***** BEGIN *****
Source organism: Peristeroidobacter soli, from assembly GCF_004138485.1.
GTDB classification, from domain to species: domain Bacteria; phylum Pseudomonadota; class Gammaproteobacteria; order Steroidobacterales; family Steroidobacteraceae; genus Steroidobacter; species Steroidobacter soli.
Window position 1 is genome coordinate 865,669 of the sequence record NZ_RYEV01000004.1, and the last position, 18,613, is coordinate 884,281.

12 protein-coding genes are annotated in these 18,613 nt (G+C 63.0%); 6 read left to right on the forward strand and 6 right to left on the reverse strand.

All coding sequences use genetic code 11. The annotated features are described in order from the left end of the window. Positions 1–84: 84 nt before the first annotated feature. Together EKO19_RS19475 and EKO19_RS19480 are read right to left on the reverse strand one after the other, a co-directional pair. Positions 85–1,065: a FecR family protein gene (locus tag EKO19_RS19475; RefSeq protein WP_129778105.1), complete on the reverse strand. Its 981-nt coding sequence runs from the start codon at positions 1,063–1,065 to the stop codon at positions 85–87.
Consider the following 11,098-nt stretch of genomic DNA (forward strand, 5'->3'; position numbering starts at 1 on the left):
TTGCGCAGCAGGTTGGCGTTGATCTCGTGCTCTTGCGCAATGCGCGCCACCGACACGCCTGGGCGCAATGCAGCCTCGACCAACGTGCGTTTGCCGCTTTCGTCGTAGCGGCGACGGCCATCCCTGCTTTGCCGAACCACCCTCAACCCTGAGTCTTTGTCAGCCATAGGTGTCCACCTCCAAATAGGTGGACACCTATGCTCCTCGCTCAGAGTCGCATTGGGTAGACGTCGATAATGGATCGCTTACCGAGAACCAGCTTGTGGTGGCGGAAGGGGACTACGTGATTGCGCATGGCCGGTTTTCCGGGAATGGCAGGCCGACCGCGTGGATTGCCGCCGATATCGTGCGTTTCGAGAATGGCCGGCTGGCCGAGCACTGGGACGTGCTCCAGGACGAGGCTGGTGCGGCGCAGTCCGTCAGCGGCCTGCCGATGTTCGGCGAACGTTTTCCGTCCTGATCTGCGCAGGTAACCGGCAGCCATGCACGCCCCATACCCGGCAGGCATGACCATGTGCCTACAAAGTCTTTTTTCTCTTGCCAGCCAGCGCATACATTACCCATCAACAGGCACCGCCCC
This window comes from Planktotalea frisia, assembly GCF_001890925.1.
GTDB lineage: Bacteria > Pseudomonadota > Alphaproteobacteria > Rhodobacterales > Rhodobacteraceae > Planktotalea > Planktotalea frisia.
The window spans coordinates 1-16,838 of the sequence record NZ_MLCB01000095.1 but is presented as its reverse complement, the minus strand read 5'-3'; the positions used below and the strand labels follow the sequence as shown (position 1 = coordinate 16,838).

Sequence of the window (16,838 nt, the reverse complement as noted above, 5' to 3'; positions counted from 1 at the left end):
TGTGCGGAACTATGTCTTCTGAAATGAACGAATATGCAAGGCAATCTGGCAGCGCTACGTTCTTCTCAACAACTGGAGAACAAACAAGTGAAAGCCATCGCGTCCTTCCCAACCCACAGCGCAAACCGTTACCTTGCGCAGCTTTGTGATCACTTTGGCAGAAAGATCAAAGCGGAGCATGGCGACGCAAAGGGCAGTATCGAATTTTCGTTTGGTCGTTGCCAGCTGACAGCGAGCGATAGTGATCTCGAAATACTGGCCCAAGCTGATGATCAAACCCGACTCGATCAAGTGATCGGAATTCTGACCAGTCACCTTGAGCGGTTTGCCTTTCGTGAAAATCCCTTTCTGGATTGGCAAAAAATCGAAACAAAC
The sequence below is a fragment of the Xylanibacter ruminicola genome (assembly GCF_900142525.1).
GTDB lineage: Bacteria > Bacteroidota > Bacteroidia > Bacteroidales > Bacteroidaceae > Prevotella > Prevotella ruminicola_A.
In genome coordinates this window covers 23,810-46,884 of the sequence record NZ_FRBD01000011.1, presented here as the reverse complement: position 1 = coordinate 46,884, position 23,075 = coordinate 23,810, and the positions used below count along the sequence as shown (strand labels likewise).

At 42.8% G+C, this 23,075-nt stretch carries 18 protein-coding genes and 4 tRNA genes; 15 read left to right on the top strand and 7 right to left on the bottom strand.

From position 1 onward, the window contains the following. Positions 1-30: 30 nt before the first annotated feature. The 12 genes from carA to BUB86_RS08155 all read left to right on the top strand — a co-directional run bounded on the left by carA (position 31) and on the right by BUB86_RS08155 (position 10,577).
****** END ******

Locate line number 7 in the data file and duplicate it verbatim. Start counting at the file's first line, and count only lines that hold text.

TTGCGCAGCAGGTTGGCGTTGATCTCGTGCTCTTGCGCAATGCGCGCCACCGACACGCCTGGGCGCAATGCAGCCTCGACCAACGTGCGTTTGCCGCTTTCGTCGTAGCGGCGACGGCCATCCCTGCTTTGCCGAACCACCCTCAACCCTGAGTCTTTGTCAGCCATAGGTGTCCACCTCCAAATAGGTGGACACCTATGCTCCTCGCTCAGAGTCGCATTGGGTAGACGTCGATAATGGATCGCTTACCGAGAACCAGCTTGTGGTGGCGGAAGGGGACTACGTGATTGCGCATGGCCGGTTTTCCGGGAATGGCAGGCCGACCGCGTGGATTGCCGCCGATATCGTGCGTTTCGAGAATGGCCGGCTGGCCGAGCACTGGGACGTGCTCCAGGACGAGGCTGGTGCGGCGCAGTCCGTCAGCGGCCTGCCGATGTTCGGCGAACGTTTTCCGTCCTGATCTGCGCAGGTAACCGGCAGCCATGCACGCCCCATACCCGGCAGGCATGACCATGTGCCTACAAAGTCTTTTTTCTCTTGCCAGCCAGCGCATACATTACCCATCAACAGGCACCGCCCC